Born: 12 September 1897, Paris, France
Died: 17 March 1956, Paris, France
Affiliation at the time of the award: Institut du Radium, Paris, France
Prize motivation: "in recognition of their synthesis of new radioactive elements"
Field: nuclear chemistry
Prize share: 1/2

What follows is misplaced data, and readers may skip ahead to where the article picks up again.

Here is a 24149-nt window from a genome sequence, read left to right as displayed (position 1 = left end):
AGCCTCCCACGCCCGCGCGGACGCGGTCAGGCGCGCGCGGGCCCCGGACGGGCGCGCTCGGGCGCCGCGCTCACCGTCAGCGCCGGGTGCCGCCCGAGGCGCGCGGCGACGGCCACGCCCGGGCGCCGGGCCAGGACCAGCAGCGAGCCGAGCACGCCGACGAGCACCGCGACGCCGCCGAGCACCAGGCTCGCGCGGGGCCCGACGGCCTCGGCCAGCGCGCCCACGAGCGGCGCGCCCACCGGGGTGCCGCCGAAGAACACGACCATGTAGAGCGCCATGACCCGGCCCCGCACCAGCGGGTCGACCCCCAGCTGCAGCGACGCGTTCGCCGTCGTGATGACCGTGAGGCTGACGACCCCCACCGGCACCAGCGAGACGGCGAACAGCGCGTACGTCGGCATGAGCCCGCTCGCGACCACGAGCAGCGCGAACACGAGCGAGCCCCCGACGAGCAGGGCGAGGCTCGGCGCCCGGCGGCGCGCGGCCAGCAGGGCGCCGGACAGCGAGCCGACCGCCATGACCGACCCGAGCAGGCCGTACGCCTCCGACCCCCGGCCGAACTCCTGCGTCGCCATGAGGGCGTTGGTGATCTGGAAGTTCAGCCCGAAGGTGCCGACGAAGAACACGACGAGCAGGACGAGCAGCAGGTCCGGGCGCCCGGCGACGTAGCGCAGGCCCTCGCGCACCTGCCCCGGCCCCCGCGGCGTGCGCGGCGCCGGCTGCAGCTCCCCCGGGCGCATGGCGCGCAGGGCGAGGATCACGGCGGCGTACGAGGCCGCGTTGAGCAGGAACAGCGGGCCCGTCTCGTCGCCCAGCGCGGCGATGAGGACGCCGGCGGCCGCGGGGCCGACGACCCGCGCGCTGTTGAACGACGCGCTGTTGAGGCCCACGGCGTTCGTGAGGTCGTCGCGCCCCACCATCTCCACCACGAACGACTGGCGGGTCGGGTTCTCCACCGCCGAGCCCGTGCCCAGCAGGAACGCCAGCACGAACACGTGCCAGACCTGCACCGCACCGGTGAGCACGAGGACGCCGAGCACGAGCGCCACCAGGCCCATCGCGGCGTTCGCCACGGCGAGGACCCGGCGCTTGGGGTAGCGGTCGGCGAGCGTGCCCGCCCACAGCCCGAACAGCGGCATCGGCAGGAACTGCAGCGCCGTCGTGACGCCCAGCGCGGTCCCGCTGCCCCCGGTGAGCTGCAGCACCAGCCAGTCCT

Radiation from radioactive substances also became an important tool in investigating atoms. When Irene Joliot-Curie and Frédéric Joliot bombarded a thin piece of aluminum with alpha particles (helium atom nuclei) in 1934, a new kind of radiation was discovered that left traces inside an apparatus known as a cloud chamber. The pair discovered that the radiation from the aluminum continued even after the source of radiation was removed. This was because aluminum atoms had been converted into a radioactive isotope of phosphorus. That meant that, for the first time in history, a radioactive element had been created artificially.